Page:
TUCSON, Ariz. — A Phoenix area man was sentenced on May 4 to 96 months in prison, followed by five years of supervised release, for transporting noncitizens while on supervised release for the same offense. The federal judge further imposed a sentence of 5 months consecutively for the violation of supervised release. The investigation in this case was conducted by Homeland Security Investigations (HSI) in coordination with Customs and Border Protection’s United States Border Patrol, Ajo Station and the Arizona Department of Public Safety.
“Shameful and completely avoidable. Let this enhanced sentence serve as a warning to those looking to profit from illegally smuggling people into the United States — you will be caught,” said HSI Arizona Special Agent in Charge Scott Brown. “Further, I can’t emphasize enough, smugglers will promise whatever people want to hear. However, the reality is that those involved in organized crime are eager to take money and their reckless behavior can end deadly, as in this case.”
Andres Urias-Soto, 28, of Phoenix, Arizona, further pleaded guilty to Conspiracy to Transport Illegal Aliens for Profit Resulting in Death and admitted to violating a condition of supervised release.
On June 17, 2021, Urias-Soto agreed to drive to Lukeville, Arizona, to pick up undocumented noncitizens who were illegally present in the United States. Urias-Soto was to be paid to transport them to another location within the United States. On that same date, United States Border Patrol agents observed Urias-Soto pick up two suspected undocumented noncitizens from a gas station and drive northbound on State Route 85 towards Interstate 8. When Border Patrol agents turned on their lights and sirens to conduct a traffic stop, Urias-Soto sped up, failed to yield to the agents and eventually reached speeds up to 110 MPH. Shortly thereafter, Urias-Soto lost control of the vehicle and crashed in the desert. One of the passengers succumbed to his injuries. The surviving passenger also sustained injuries.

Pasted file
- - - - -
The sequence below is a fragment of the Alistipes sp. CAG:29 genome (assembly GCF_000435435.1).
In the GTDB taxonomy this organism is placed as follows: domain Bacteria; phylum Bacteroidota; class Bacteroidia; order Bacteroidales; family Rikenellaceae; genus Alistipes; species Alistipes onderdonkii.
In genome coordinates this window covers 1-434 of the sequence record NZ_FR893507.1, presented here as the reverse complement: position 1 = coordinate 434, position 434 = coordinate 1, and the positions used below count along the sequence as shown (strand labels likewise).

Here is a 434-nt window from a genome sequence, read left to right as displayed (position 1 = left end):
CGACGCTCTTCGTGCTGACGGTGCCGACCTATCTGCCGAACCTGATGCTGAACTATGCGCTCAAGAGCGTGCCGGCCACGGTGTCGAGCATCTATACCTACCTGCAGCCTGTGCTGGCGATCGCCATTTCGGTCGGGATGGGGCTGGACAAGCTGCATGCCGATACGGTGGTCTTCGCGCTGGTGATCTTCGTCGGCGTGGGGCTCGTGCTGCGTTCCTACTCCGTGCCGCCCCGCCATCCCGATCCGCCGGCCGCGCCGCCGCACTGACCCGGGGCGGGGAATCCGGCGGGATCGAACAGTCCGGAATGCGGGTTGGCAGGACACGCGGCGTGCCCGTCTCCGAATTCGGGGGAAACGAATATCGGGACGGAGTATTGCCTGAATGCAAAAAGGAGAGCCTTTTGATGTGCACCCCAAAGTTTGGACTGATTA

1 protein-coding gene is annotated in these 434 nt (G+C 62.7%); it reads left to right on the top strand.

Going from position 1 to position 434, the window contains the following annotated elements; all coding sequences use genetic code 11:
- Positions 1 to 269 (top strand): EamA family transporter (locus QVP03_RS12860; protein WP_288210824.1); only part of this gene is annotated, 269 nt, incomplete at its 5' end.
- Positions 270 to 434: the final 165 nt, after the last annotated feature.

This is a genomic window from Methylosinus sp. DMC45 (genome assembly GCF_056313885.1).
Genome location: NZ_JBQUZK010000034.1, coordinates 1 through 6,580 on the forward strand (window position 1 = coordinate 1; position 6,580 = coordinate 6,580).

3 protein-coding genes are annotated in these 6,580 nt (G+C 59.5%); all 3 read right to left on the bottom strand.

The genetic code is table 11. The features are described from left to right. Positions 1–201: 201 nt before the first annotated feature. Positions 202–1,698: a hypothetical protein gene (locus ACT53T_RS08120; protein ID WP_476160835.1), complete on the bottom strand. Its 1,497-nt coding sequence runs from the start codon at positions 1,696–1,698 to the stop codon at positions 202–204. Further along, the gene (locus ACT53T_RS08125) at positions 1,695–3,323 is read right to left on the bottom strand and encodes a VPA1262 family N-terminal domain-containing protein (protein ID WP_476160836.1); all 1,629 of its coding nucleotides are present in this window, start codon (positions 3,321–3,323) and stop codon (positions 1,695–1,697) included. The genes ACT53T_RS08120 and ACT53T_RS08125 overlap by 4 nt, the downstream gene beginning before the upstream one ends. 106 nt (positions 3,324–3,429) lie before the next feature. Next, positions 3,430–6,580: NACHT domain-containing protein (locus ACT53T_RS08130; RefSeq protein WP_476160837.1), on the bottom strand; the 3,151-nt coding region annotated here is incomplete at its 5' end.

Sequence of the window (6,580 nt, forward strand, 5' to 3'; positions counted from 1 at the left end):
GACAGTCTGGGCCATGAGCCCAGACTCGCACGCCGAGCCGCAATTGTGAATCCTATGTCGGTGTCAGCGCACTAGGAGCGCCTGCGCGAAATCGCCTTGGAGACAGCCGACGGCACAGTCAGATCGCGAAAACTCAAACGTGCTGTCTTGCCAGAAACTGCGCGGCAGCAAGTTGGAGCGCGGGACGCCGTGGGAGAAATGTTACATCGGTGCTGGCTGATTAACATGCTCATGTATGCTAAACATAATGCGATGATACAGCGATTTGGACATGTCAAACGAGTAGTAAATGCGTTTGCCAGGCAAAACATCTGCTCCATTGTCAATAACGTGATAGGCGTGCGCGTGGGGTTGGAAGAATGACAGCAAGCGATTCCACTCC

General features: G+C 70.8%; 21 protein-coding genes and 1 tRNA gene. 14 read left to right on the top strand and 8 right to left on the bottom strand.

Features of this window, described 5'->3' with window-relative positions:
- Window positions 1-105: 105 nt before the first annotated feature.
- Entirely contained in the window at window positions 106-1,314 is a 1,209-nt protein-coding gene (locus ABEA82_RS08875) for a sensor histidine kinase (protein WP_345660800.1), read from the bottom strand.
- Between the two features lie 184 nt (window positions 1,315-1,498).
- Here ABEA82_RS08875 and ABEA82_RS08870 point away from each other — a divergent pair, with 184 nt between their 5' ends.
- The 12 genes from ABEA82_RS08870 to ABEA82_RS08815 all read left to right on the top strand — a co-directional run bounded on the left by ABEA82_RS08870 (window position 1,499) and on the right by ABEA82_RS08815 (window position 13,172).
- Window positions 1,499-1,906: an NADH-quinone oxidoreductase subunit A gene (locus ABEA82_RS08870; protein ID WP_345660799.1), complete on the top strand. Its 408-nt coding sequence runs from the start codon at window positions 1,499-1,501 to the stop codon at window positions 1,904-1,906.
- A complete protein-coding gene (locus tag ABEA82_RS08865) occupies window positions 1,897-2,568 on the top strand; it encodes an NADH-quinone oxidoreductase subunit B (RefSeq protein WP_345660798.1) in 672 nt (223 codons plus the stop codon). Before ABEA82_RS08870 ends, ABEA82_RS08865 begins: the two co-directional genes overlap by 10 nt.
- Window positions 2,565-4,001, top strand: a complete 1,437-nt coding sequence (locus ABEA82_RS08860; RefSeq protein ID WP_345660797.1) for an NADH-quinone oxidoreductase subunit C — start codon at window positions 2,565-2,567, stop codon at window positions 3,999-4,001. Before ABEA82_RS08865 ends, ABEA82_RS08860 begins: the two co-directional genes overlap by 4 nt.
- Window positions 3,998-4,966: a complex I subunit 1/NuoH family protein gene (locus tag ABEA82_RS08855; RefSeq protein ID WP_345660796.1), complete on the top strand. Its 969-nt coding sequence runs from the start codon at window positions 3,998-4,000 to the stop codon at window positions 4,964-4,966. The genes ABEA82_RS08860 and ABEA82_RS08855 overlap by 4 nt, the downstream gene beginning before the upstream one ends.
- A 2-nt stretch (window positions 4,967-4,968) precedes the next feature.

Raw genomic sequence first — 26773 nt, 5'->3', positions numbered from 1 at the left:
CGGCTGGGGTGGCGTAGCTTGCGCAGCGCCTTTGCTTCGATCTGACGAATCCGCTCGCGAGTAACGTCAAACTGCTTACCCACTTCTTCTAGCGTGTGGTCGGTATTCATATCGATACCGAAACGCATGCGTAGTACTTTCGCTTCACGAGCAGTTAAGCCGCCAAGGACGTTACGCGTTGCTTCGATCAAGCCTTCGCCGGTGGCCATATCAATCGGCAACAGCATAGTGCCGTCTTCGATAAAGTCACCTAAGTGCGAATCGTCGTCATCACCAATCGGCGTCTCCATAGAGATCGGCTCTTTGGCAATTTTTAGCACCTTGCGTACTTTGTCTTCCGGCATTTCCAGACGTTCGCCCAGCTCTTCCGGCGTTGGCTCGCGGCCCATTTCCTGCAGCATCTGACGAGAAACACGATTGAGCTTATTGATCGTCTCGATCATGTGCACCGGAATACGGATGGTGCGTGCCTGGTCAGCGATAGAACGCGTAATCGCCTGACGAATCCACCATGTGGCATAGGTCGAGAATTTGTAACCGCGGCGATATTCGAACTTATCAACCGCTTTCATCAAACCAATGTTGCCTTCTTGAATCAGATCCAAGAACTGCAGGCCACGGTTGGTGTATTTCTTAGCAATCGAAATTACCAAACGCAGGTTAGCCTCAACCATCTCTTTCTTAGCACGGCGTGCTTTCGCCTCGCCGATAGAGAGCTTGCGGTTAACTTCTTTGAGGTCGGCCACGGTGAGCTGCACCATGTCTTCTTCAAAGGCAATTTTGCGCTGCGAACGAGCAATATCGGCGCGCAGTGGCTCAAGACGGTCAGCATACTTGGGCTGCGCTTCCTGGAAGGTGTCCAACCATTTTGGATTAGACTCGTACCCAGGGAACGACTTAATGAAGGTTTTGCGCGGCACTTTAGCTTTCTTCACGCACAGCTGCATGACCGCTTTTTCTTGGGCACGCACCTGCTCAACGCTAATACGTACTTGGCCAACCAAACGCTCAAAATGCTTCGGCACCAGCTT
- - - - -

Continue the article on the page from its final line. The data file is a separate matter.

Assistant United States Attorney Arturo Aguilar, United States Attorney’s Office, District of Arizona, Tucson, handled the prosecution.
HSI is the principal investigative arm of DHS, responsible for investigating transnational crime and threats, specifically those criminal organizations that exploit the global infrastructure through which international trade, travel and finance move. HSI’s workforce of more than 8,700 employees consists of more than 6,000 special agents assigned to 237 cities throughout the United States, and 93 overseas locations in 56 countries. HSI’s international presence represents DHS’s largest investigative law enforcement presence abroad and one of the largest international footprints in U.S. law enforcement.